YUMA, Ariz. --
“Changing the way we use energy is essential to preparing our Corps for the future.”
– General James F. Amos, Commandant of the United States Marine Corps
The Marine Corps has a long-standing culture of conservation. With the changing times, continuously decreasing resources have forced Marines to adapt to a more energy efficient reality in their daily professional and personal lives.
For the Marines, sailors and family members living in base housing aboard Marine Corps Air Station Yuma, Ariz., the approaching implementation of the Resident Energy Conservation Program (RECP) hopes to further promote the energy ethos and conservation concept.
“This is a government energy conservation program,” said Mark Smith, the housing director and family housing program manager of MCAS Yuma. “The Army’s been involved with it since 2003, the Air Force since 2006, and the Navy and Marine Corps are just now trying to get this program off the ground and going ahead full speed.”
The program will classify homes into like-type groups based on family size, the number of bedrooms and the type of construction. For each group, there is a target consumption rate, an average, for each month that will serve as the baseline for allotted consumption.
All of the electricity meters at base housing will be read and calculated. From those readings, the baseline will be created for the families in each like-type group every month. There will be a 10 percent buffer above and below that target consumption rate. If a home falls anywhere within that 10 percent, above or below, of the established baseline, that family’s basic housing allowance (BAH) will cover the utilities.
However, any amount above that 10 percent will be charged; any amount a household saves below that ten percent will have that amount credited back to them.
“The target consumption rate will be calculated every month – it changes. Those changes are due to climatic conditions, temperatures, those things that we don’t have any control over,” said Smith.
A 90-day mock billing period for MCAS Yuma base housing is slated to start Dec. 1, 2013. Residents will receive a statement of consumption which will include information on how much energy the household consumes, how it compares to others in that particular like-type group, the consumption target rate and over/under buffer zones.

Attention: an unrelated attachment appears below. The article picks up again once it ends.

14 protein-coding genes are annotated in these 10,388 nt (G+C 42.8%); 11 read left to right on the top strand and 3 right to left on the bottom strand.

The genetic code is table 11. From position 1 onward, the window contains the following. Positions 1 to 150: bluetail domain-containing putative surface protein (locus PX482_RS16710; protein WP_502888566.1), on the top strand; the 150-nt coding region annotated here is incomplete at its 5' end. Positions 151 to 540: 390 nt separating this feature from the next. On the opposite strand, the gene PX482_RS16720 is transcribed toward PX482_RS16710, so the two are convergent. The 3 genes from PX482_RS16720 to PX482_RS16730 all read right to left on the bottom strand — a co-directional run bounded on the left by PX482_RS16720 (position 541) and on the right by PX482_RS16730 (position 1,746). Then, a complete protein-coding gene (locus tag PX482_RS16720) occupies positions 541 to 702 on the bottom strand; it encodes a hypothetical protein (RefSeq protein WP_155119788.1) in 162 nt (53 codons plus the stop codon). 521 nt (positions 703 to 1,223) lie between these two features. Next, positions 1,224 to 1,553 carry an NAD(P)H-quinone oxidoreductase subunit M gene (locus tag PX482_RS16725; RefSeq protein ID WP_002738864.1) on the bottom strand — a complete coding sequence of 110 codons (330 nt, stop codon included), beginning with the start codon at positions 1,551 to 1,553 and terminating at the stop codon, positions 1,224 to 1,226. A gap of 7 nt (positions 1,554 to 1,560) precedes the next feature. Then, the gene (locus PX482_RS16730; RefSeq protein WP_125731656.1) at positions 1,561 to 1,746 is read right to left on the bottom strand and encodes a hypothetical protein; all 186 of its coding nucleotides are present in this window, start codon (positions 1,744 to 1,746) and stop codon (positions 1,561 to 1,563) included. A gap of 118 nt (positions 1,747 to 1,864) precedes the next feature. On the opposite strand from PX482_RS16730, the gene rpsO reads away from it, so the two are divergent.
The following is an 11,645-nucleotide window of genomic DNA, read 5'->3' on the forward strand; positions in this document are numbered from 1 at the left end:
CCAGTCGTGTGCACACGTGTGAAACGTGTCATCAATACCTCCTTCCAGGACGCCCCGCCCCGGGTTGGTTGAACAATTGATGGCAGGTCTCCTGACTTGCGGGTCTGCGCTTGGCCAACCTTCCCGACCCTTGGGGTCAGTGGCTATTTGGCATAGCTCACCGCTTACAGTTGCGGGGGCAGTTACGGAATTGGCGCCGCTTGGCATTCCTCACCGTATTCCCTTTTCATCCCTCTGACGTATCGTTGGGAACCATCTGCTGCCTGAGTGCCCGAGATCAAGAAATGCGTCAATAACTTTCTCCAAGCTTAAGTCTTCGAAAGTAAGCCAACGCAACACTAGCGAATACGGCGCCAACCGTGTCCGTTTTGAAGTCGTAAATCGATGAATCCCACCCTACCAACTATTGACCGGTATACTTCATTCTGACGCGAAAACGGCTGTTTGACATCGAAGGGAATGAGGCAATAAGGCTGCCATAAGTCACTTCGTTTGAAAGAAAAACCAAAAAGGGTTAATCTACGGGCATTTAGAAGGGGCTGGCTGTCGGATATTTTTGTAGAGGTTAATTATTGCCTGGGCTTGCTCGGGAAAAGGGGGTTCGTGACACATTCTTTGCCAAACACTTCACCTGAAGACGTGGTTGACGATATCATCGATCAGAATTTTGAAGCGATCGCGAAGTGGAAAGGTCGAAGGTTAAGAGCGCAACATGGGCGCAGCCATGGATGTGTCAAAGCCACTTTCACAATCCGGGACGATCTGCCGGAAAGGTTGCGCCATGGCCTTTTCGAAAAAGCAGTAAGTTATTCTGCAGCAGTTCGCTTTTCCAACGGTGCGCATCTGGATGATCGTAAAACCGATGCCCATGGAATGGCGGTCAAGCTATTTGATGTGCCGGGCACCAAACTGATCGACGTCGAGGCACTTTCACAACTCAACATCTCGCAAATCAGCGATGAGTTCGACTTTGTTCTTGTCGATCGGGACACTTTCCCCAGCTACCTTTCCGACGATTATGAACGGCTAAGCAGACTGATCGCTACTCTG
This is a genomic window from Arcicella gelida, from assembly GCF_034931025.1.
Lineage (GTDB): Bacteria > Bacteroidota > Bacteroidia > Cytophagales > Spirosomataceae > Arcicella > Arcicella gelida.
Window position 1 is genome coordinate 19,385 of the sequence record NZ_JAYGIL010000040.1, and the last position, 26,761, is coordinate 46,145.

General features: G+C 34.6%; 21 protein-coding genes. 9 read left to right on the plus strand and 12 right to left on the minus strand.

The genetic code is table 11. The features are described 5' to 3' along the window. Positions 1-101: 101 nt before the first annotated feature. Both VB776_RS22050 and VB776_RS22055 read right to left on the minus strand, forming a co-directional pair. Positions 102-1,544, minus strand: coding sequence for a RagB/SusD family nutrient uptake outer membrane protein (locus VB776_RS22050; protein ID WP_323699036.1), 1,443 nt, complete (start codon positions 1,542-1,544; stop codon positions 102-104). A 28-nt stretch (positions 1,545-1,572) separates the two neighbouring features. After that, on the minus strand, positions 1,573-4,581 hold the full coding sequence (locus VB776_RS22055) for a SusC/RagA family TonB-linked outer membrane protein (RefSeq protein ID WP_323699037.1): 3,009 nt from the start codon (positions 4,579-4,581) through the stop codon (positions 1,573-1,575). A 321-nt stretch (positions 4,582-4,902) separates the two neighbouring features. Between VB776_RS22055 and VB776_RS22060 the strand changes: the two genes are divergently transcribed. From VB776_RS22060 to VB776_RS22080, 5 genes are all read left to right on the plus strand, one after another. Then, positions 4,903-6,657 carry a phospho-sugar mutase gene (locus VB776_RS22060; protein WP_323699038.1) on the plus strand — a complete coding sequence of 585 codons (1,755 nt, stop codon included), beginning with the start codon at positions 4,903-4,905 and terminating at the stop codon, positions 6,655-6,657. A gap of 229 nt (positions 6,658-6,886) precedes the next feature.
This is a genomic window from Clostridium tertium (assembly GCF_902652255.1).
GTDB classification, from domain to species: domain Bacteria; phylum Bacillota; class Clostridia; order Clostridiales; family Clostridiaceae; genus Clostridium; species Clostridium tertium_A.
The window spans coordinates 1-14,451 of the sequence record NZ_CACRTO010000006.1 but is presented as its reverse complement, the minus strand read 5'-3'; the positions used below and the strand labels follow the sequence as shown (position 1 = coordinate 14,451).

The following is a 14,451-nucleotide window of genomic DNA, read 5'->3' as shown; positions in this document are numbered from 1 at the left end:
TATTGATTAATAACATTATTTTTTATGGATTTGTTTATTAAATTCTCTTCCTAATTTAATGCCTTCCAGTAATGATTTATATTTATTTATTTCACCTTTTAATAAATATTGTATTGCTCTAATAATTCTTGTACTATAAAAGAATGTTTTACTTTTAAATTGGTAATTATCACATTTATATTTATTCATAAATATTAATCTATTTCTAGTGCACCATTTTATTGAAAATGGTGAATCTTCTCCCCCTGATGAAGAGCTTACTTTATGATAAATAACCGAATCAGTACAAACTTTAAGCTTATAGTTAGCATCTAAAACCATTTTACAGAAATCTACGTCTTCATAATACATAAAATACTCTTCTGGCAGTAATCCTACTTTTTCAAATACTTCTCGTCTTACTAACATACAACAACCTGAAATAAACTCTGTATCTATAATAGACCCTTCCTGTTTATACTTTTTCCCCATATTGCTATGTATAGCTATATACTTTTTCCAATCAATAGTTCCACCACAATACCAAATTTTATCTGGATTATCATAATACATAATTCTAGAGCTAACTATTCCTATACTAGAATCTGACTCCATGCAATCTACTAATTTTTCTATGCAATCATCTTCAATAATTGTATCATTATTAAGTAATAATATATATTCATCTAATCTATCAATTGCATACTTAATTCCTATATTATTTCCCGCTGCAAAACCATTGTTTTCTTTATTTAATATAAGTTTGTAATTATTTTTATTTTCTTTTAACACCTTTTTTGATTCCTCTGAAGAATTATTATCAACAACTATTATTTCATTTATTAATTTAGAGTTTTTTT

It will be a grace period for families to evaluate energy use habits and become acquainted with adjustments they might have to make to get within their respective target zone.
“This program is being implemented throughout the Marine Corps CONUS [continental United States.] Right now it’s all of the Marine Corps privatized housing sites,” said Smith.
Through this program, the Marine Corps hopes to generate a culture shift by rewarding conservative decisions and incurring fiscal responsibility for energy consumption.
In 2010, the Marine Corps began the energy conservation pilot program at Marine Corps Base Hawaii, Marine Corps Recruiting Depot Parris Island, S.C., and Marine Corps Air Station Beaufort, S.C. Even though that pilot program had a larger buffer zone of 20 percent, the results yielded a successful 9 percent drop of electric use and costs; 21 percent of residents received credits with an average of $16 - $44; and 20 percent of residents had bills with average of $19 - $57.
The savings expected to be generated in Yuma by the energy program will be used to improve the local on-base community amenities, playgrounds, renovations, and the overall quality of life of residents.
“About half of Camp Pendleton and all of Quantico has already been in this energy conservation program and it’s been working fine,” added Smith.
Simply put, residents using less energy will be monetarily rewarded and those exceeding their means will be billed.
For additional information, the housing office can be contacted at (928) 269-3639 or via e-mail at firstname.lastname@example.org.